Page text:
Follow Slashdot blog updates by subscribing to our blog RSS feed


Forgot your password?
Advertising Businesses The Almighty Buck

Nasty Business: How To Drain Competitors' Google AdWords Budgets 97

tsu doh nimh (609154) writes KrebsOnSecurity looks at a popular service that helps crooked online marketers exhaust the Google AdWords budgets of their competitors.The service allows companies to attack competitors by raising their costs or exhausting their ad budgets early in the day. Advertised on YouTube and run by a guy boldly named "GoodGoogle," the service employs a combination of custom software and hands-on customer service, and promises clients the ability to block the appearance of competitors' ads. From the story: "The prices range from $100 to block between three to ten ad units for 24 hours to $80 for 15 to 30 ad units. For a flat fee of $1,000, small businesses can use GoodGoogle's software and service to sideline a handful of competitors' ads indefinitely."
This discussion has been archived. No new comments can be posted.

Nasty Business: How To Drain Competitors' Google AdWords Budgets

Comments Filter:
  • by Greyfox ( 87712 ) on Sunday July 27, 2014 @10:37AM (#47542927) Homepage Journal
    If you run adblock, you won't anyway.
  • by Anonymous Coward on Sunday July 27, 2014 @10:44AM (#47542989)

    I block all ads and have for the better part of a decade. Too many worries about malware, improper handling of info, tracking, you name it. It's a bad business model, anyway. I not met too many true geeks who feel much differently. If someone's business is built on something that can be manipulated and blocked so easily, the business model sucks to be sure.

  • by DNS-and-BIND ( 461968 ) on Sunday July 27, 2014 @11:41AM (#47543295) Homepage

    People who run adblock aren't going to click on the ads anyway. I'm sure it makes them better to get all self-righteous about it, though.

  • by Registered Coward v2 ( 447531 ) on Sunday July 27, 2014 @12:18PM (#47543545)

    ...only if it's in Google's interest to block services like this instead of asking the victim to pay more money.

    It is. If AdWords fail to provide a reasonable return people will stop using them and the price will drop significantly, cutting into Google's revenue. It's definitely in Google's best long term interest to stop this kind of thing.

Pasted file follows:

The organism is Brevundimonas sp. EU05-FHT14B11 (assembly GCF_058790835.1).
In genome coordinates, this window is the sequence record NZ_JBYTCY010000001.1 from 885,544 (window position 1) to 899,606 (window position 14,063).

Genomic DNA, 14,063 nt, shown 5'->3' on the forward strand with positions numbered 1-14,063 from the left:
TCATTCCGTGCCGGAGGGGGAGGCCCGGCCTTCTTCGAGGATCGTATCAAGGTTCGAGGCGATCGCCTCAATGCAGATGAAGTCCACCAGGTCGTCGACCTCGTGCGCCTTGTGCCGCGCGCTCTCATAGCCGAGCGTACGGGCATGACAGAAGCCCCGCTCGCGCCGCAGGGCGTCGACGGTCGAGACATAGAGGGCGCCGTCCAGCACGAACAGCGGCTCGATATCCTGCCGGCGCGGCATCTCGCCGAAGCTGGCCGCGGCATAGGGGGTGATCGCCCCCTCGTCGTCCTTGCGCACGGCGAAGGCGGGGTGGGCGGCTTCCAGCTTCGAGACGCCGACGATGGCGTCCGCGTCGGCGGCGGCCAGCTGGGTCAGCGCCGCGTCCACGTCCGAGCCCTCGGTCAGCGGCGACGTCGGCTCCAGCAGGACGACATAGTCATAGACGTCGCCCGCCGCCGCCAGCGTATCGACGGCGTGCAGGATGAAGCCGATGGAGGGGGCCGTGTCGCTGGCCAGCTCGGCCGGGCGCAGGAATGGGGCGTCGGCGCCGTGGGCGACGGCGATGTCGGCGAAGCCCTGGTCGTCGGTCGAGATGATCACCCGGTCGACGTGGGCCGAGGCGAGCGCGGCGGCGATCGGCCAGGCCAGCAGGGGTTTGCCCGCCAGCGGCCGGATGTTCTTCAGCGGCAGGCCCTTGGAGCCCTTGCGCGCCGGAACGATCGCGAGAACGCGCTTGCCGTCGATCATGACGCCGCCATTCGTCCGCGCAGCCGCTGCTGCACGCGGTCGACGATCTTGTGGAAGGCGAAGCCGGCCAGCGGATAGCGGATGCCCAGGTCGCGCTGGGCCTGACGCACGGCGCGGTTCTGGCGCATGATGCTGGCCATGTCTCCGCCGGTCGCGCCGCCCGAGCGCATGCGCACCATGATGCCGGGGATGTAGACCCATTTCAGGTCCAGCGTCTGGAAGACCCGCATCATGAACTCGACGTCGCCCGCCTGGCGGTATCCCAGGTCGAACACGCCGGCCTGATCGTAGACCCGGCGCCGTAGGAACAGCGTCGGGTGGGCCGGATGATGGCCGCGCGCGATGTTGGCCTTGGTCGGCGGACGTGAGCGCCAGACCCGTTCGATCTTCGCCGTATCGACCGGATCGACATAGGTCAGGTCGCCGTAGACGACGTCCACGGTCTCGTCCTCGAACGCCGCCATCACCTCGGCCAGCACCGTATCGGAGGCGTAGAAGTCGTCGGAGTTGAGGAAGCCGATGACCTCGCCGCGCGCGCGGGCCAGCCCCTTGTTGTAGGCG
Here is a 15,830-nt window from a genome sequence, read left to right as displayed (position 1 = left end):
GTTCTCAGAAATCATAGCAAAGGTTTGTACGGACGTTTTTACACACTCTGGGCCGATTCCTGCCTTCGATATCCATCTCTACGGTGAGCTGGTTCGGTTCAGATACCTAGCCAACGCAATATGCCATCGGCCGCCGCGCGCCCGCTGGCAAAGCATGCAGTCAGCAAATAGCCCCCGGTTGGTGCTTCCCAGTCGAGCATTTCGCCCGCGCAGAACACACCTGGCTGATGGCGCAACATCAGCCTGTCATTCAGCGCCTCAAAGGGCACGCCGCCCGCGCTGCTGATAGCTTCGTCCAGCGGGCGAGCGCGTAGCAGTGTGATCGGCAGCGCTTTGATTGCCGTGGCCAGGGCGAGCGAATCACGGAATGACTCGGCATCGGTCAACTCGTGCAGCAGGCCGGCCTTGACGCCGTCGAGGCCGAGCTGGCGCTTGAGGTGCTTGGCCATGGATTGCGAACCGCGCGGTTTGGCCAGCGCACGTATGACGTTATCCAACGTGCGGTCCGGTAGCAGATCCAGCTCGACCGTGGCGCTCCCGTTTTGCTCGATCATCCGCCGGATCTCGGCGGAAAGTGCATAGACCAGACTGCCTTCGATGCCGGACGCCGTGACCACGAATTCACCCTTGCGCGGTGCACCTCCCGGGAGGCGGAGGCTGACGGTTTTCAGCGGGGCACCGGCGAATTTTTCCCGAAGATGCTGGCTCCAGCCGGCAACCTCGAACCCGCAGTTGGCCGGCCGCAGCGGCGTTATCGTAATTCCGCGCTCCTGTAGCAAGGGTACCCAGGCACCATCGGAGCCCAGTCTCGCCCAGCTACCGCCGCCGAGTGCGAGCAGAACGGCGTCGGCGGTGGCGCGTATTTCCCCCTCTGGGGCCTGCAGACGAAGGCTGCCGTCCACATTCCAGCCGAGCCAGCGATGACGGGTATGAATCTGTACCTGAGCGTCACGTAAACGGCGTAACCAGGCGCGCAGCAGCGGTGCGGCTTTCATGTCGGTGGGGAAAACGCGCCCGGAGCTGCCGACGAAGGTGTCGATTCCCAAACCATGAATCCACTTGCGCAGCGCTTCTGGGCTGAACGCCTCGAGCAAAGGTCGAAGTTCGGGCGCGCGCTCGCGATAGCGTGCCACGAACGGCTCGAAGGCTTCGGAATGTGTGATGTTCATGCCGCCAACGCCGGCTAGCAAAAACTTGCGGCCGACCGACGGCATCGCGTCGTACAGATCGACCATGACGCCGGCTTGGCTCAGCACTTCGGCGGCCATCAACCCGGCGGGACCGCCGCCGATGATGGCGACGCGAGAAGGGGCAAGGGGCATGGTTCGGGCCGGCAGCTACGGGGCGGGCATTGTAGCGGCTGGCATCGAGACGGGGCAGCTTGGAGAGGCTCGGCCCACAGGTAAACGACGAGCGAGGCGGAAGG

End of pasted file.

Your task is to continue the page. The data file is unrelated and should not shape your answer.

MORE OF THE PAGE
• by LordNimon ( 85072 ) on Sunday July 27, 2014 @01:24PM (#47543995)

    The business model exists as a business expense and therefore exists to reduce the companies tax liability.

    That is the dumbest thing I've heard all year.

  • by Bite The Pillow ( 3087109 ) on Sunday July 27, 2014 @01:46PM (#47544147)

    Eyeballs bring awareness, and the hope that future purchases will be affected just by familiarity.

    That works great for brand names available at the grocery store when you are already primed for buying. It does not seem to be effective if I go to a place like amazon with the intent to buy, and that product or service is not available.

    Traditionally, eyeballs and click conversions have been measured, with a huge weight given to clicks. Again, brand awareness is hard to measure other than in general purchase trends. But it makes no sense to ignore the importance of click conversions and focus on eyeball measures only, or largely, or even a smallish percentage.

    I have not read anything in the last decade that makes me think that in any way, a measure of eyeballs is significant in general. For anything other than brand awareness, people who would not click anyway have no need to see the ad, and eyeball measurements don't add anything.

    Statistics are only meaningful when they are interpreted and understood, and eyeballs is effectively a number without meaning. It is a small part, and not worth niggling about. Especially when the point is that people who won't click don't give any benefit from watching something they won't click. Brand awareness on something that is not going to be on a list of shopped for products is throwing money away, and paying for people to watch ads they don't care about likewise.

    That's why targeted advertising is such a big deal. People realize that pure eyeballs are nearly meaningless, your objections to the contrary.

"How many teamsters does it take to screw in a light bulb?" "FIFTEEN!! YOU GOT A PROBLEM WITH THAT?"